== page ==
Photographer's Note

In all the years that I have been traveling, I don’t think I have said “Wow!” as many times as I did on Tuesday 26 June 2007.

Four of us were staying in Tasiilaq on the east coast of Greenland, and we arranged with a local seal hunter to take us out for the day to explore the fjords to the north of the village. For 11 hours we braved freezing winds (but sunny skies) and saw what must surely be some of the most beautiful, rugged and spectacular scenery in the world.

Our hunter had an open 18ft fiberglass boat with a 115 hp outboard motor. It wasn’t comfortable (two of us sat on a ledge in the bow, two on an upturned box in the middle of the boat, and the hunter’s wife and son on the transom at the back), but it was sturdy and fast. We first headed south and then west into the open ocean where we weaved in and out of the pack ice at high speed (see Workshop photo here), occasionally hitting some submerged ice with a big thump on the bottom of the boat.

After about half an hour we turned north into Sermilik – a 10km wide fjord also known as the Egede and Rothe Fjord - and negotiated our way up the fjord between hundreds of massive icebergs which had broken off three large glaciers feeding the fjord. Most of the icebergs were a pristine white, but some were a sparkling aquamarine blue, whilst others were brown or black carrying large chunks of rock from the moraines on top of the glaciers. We headed north for about an hour, occasionally stopping to have a closer look at some of the more impressive icebergs which towered above us like 10 storey buildings, until we reached the Sarpaq channel. Here we hoped we would be able to get through the pack ice to the Ikasartivaq fjord to avoid retracing our route back to the ocean. Our hunter told us that nobody had done that this year, but he thought we had a chance that day.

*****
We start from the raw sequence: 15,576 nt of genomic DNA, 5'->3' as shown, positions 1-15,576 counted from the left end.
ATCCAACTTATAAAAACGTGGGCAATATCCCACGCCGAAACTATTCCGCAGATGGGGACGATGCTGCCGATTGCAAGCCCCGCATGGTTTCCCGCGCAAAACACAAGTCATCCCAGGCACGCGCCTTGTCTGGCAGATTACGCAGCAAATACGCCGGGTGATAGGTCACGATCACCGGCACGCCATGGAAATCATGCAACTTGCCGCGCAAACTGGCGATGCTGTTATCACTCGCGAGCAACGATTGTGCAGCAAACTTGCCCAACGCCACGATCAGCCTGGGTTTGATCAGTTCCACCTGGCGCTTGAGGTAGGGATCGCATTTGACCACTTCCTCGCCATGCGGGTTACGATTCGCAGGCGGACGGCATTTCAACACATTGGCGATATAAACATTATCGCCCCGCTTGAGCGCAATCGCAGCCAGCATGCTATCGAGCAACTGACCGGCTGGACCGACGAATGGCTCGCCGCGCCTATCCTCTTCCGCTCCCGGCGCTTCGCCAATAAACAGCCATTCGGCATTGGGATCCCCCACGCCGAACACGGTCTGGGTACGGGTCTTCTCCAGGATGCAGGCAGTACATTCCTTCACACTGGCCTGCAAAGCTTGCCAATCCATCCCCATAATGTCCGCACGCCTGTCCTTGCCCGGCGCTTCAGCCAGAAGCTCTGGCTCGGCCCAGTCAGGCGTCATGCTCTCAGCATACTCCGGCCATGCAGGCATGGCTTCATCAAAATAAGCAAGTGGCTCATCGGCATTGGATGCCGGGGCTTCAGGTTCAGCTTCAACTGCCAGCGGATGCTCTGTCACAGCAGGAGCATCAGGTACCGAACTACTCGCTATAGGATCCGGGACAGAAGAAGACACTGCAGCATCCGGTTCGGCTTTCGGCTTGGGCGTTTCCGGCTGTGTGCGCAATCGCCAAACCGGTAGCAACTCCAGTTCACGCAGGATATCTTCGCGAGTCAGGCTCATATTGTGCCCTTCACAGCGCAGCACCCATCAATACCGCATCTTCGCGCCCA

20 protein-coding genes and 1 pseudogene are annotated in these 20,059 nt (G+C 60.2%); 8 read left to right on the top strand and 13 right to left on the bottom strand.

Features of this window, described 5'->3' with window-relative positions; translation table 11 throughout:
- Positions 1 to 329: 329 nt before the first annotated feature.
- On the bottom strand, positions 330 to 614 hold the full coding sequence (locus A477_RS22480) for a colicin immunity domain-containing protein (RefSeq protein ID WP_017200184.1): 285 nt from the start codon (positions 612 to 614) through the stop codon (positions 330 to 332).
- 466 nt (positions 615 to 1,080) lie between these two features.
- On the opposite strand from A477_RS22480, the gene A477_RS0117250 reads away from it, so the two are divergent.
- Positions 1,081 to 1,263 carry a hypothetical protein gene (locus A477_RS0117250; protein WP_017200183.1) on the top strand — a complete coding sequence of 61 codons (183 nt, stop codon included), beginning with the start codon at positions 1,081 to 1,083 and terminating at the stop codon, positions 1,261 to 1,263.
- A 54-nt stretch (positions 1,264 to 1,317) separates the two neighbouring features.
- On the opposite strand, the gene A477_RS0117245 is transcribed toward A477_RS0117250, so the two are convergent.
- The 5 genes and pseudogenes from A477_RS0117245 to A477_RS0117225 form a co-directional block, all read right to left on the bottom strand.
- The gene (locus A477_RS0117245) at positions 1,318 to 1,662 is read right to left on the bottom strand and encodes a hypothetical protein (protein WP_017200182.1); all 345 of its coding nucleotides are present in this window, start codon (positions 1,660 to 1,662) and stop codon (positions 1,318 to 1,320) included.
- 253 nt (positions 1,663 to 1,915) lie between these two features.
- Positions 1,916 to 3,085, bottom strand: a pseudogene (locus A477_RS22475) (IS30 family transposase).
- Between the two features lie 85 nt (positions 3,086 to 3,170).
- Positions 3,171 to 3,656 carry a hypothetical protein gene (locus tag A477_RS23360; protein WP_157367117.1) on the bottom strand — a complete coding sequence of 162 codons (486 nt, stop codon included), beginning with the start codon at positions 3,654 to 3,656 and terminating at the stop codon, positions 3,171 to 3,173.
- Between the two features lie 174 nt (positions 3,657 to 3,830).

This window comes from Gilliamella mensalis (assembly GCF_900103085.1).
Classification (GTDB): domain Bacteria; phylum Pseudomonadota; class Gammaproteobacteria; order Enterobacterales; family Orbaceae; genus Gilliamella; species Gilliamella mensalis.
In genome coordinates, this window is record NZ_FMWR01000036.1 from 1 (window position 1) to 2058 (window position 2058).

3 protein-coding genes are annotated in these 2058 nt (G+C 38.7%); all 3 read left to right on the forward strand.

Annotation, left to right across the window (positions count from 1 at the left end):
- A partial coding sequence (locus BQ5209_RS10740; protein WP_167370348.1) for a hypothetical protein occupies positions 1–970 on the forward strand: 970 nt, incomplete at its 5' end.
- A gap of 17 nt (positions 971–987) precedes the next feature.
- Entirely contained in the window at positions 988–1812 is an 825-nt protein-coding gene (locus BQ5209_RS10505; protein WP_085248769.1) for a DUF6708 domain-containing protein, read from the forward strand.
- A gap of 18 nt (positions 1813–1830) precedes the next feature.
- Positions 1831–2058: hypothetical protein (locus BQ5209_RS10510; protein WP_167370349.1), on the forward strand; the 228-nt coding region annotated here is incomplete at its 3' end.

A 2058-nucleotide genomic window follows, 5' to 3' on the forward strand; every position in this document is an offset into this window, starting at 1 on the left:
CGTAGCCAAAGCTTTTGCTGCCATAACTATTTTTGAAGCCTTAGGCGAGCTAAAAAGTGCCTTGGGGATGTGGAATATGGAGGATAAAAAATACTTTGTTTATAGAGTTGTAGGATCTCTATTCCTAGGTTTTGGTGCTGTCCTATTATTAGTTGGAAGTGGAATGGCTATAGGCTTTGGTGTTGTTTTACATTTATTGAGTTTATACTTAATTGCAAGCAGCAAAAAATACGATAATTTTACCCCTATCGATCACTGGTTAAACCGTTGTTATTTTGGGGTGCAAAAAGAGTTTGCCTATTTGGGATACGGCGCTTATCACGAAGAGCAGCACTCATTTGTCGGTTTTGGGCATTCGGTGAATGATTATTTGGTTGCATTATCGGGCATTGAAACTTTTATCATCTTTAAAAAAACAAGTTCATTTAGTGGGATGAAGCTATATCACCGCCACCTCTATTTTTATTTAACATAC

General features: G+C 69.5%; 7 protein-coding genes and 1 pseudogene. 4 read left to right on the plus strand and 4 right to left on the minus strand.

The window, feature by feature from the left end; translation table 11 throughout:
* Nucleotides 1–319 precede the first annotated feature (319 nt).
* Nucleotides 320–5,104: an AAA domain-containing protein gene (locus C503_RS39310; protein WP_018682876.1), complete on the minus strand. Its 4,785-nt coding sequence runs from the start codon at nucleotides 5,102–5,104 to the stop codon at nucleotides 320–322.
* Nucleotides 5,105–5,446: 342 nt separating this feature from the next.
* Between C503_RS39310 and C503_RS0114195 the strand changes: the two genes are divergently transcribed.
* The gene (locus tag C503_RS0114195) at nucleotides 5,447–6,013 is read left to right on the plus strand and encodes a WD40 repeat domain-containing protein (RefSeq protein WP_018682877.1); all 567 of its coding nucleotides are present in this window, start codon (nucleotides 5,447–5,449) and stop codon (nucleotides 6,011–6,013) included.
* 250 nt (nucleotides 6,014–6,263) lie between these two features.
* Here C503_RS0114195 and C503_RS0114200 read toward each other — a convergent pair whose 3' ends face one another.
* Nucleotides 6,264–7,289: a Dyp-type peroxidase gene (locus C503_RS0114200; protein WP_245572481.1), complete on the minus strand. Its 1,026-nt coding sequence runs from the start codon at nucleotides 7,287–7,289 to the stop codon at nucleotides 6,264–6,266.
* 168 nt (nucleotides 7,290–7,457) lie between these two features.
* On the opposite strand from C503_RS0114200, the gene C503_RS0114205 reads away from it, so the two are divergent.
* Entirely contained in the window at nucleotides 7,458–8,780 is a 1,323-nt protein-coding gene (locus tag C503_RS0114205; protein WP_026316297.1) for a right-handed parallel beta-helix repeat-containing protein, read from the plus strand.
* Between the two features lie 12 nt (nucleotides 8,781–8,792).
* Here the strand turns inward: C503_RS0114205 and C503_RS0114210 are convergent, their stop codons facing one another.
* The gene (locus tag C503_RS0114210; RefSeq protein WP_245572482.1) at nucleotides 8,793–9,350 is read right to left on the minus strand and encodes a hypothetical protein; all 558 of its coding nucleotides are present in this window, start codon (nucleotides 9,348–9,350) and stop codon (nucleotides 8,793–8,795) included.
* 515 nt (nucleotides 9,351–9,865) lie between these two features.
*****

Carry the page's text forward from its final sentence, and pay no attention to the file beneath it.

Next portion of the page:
As we motored up the channel, the pack ice got thicker and thicker until it completely blocked our way on the southern side. We backed off and headed towards the northern shore where we found a narrow channel close to the rocks, and pushed our way slowly through the ice. Twice we thought we couldn’t go any further, but our hunter found some cracks in the ice that he was able to open with the bow of the boat, and eventually we pushed our way through the ice into clear water. We were the first boat through for the season!

After breaking through the pack ice, we stopped at Tiniteqilaq - a small hunting village (population 141) where I climbed a hill to take this shot looking back over Sermilik. As I got to the top of the hill and saw this view, all I could say was “Wow!” That wasn’t the first “Wow!” of the day, and it wouldn’t be the last.

At first glance, the icebergs in this fjord don’t look that large, but when you see the red Bell 212 helicopter in the foreground, taking off from the only piece of flat ground in Tiniteqilaq, you get a better idea of the grandiose scale of this landscape. You can also see some of the village houses in the bottom left.

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Additional Photos by David Astley (banyanman) Gold Star Critiquer/Gold Star Workshop Editor/Gold Note Writer [C: 1231 W: 108 N: 2568] (7797)
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